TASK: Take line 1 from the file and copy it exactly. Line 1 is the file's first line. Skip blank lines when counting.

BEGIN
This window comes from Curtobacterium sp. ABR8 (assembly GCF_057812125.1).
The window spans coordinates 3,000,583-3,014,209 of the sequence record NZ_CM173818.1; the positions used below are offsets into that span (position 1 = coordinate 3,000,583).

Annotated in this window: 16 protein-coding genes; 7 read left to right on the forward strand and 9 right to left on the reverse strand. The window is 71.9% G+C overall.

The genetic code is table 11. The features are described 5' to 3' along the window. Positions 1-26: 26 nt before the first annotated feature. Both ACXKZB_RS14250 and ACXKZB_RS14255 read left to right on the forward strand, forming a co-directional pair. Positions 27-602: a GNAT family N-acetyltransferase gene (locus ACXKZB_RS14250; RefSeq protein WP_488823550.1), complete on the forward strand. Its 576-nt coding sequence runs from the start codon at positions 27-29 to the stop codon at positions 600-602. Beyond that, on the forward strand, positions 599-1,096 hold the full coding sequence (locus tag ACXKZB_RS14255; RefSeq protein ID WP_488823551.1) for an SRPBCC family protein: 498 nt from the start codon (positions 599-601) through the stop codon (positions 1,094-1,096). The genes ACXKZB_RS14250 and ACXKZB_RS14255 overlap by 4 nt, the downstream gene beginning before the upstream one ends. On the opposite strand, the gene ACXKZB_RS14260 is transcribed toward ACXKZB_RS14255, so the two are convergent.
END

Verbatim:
This window comes from Curtobacterium sp. ABR8 (assembly GCF_057812125.1).